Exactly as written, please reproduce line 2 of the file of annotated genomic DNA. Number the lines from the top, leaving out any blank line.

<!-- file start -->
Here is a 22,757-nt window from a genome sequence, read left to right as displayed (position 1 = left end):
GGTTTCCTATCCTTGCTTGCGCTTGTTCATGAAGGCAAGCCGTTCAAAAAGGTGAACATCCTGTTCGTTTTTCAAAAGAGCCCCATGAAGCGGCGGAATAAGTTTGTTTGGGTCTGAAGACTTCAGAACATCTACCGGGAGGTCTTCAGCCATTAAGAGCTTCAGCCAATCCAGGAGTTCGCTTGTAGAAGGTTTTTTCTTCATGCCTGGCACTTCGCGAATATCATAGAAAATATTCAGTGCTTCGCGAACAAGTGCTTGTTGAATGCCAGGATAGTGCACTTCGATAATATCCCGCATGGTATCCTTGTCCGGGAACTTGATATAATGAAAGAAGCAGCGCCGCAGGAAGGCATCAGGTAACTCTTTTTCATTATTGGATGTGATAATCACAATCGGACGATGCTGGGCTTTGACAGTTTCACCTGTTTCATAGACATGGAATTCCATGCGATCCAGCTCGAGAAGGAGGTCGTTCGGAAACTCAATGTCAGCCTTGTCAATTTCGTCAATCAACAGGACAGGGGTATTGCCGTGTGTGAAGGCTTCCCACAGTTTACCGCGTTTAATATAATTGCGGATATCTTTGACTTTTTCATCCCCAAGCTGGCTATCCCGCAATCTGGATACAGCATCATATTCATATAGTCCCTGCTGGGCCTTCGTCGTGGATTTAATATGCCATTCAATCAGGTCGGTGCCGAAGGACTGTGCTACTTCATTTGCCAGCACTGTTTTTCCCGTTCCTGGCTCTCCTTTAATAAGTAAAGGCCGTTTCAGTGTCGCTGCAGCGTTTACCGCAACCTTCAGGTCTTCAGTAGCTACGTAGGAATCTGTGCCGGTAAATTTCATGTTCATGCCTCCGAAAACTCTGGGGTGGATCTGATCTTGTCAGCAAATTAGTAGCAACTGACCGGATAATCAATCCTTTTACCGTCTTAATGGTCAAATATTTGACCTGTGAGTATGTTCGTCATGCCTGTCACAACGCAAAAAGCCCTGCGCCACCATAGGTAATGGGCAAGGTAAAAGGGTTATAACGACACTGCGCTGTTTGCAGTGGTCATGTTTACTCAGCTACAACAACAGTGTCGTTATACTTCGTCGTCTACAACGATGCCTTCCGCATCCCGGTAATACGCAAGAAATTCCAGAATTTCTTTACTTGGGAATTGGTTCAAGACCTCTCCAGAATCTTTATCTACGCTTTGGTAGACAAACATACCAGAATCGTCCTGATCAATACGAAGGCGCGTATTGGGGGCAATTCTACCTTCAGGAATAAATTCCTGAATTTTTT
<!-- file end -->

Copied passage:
GGTTTCCTATCCTTGCTTGCGCTTGTTCATGAAGGCAAGCCGTTCAAAAAGGTGAACATCCTGTTCGTTTTTCAAAAGAGCCCCATGAAGCGGCGGAATAAGTTTGTTTGGGTCTGAAGACTTCAGAACATCTACCGGGAGGTCTTCAGCCATTAAGAGCTTCAGCCAATCCAGGAGTTCGCTTGTAGAAGGTTTTTTCTTCATGCCTGGCACTTCGCGAATATCATAGAAAATATTCAGTGCTTCGCGAACAAGTGCTTGTTGAATGCCAGGATAGTGCACTTCGATAATATCCCGCATGGTATCCTTGTCCGGGAACTTGATATAATGAAAGAAGCAGCGCCGCAGGAAGGCATCAGGTAACTCTTTTTCATTATTGGATGTGATAATCACAATCGGACGATGCTGGGCTTTGACAGTTTCACCTGTTTCATAGACATGGAATTCCATGCGATCCAGCTCGAGAAGGAGGTCGTTCGGAAACTCAATGTCAGCCTTGTCAATTTCGTCAATCAACAGGACAGGGGTATTGCCGTGTGTGAAGGCTTCCCACAGTTTACCGCGTTTAATATAATTGCGGATATCTTTGACTTTTTCATCCCCAAGCTGGCTATCCCGCAATCTGGATACAGCATCATATTCATATAGTCCCTGCTGGGCCTTCGTCGTGGATTTAATATGCCATTCAATCAGGTCGGTGCCGAAGGACTGTGCTACTTCATTTGCCAGCACTGTTTTTCCCGTTCCTGGCTCTCCTTTAATAAGTAAAGGCCGTTTCAGTGTCGCTGCAGCGTTTACCGCAACCTTCAGGTCTTCAGTAGCTACGTAGGAATCTGTGCCGGTAAATTTCATGTTCATGCCTCCGAAAACTCTGGGGTGGATCTGATCTTGTCAGCAAATTAGTAGCAACTGACCGGATAATCAATCCTTTTACCGTCTTAATGGTCAAATATTTGACCTGTGAGTATGTTCGTCATGCCTGTCACAACGCAAAAAGCCCTGCGCCACCATAGGTAATGGGCAAGGTAAAAGGGTTATAACGACACTGCGCTGTTTGCAGTGGTCATGTTTACTCAGCTACAACAACAGTGTCGTTATACTTCGTCGTCTACAACGATGCCTTCCGCATCCCGGTAATACGCAAGAAATTCCAGAATTTCTTTACTTGGGAATTGGTTCAAGACCTCTCCAGAATCTTTATCTACGCTTTGGTAGACAAACATACCAGAATCGTCCTGATCAATACGAAGGCGCGTATTGGGGGCAATTCTACCTTCAGGAATAAATTCCTGAATTTTTT